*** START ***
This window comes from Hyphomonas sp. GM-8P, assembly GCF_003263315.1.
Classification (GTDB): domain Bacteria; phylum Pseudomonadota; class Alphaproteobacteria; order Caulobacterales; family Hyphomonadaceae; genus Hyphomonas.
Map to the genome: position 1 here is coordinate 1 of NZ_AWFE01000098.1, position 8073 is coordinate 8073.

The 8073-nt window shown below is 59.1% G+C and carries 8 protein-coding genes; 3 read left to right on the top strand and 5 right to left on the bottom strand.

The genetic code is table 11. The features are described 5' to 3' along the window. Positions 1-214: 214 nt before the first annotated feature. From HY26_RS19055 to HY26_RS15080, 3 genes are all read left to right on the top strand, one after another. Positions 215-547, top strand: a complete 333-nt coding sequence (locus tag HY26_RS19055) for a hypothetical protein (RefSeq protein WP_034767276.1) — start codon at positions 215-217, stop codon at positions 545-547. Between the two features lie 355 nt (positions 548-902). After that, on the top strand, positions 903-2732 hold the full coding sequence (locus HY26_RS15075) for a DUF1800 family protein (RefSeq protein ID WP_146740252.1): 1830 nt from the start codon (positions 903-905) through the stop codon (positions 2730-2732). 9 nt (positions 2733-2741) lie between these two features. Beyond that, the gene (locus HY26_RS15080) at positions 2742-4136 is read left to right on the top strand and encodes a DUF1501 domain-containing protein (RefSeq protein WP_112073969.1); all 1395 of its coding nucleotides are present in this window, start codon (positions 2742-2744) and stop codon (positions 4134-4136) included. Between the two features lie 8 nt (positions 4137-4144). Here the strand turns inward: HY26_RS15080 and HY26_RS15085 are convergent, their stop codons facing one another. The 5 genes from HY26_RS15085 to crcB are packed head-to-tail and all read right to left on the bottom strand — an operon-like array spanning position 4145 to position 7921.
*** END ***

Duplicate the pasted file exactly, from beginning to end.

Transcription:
This window comes from Hyphomonas sp. GM-8P, assembly GCF_003263315.1.
Classification (GTDB): domain Bacteria; phylum Pseudomonadota; class Alphaproteobacteria; order Caulobacterales; family Hyphomonadaceae; genus Hyphomonas.
Map to the genome: position 1 here is coordinate 1 of NZ_AWFE01000098.1, position 8073 is coordinate 8073.

The 8073-nt window shown below is 59.1% G+C and carries 8 protein-coding genes; 3 read left to right on the top strand and 5 right to left on the bottom strand.

The genetic code is table 11. The features are described 5' to 3' along the window. Positions 1-214: 214 nt before the first annotated feature. From HY26_RS19055 to HY26_RS15080, 3 genes are all read left to right on the top strand, one after another. Positions 215-547, top strand: a complete 333-nt coding sequence (locus tag HY26_RS19055) for a hypothetical protein (RefSeq protein WP_034767276.1) — start codon at positions 215-217, stop codon at positions 545-547. Between the two features lie 355 nt (positions 548-902). After that, on the top strand, positions 903-2732 hold the full coding sequence (locus HY26_RS15075) for a DUF1800 family protein (RefSeq protein ID WP_146740252.1): 1830 nt from the start codon (positions 903-905) through the stop codon (positions 2730-2732). 9 nt (positions 2733-2741) lie between these two features. Beyond that, the gene (locus HY26_RS15080) at positions 2742-4136 is read left to right on the top strand and encodes a DUF1501 domain-containing protein (RefSeq protein WP_112073969.1); all 1395 of its coding nucleotides are present in this window, start codon (positions 2742-2744) and stop codon (positions 4134-4136) included. Between the two features lie 8 nt (positions 4137-4144). Here the strand turns inward: HY26_RS15080 and HY26_RS15085 are convergent, their stop codons facing one another. The 5 genes from HY26_RS15085 to crcB are packed head-to-tail and all read right to left on the bottom strand — an operon-like array spanning position 4145 to position 7921.